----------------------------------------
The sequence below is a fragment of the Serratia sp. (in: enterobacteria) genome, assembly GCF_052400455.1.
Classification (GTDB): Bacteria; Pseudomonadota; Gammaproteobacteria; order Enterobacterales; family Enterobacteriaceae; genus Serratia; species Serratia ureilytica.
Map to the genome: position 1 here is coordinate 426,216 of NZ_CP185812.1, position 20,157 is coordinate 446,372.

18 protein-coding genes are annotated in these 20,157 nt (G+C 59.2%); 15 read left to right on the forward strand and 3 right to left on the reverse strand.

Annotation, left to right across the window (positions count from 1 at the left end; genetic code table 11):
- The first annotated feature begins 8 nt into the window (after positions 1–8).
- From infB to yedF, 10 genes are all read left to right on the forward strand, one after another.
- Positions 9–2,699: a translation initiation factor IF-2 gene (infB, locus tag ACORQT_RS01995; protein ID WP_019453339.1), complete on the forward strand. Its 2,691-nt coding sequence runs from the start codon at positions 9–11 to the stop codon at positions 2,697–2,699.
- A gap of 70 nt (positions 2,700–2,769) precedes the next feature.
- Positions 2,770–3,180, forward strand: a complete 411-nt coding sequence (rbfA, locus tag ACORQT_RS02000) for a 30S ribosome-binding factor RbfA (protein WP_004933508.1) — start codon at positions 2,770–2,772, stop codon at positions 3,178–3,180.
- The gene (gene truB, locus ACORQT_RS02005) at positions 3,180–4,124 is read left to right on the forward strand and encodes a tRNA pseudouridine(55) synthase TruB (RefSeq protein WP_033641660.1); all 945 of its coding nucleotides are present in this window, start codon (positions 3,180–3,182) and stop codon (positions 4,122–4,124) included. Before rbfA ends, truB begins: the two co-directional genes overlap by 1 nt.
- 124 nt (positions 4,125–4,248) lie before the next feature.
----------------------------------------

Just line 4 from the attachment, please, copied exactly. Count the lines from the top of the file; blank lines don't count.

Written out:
18 protein-coding genes are annotated in these 20,157 nt (G+C 59.2%); 15 read left to right on the forward strand and 3 right to left on the reverse strand.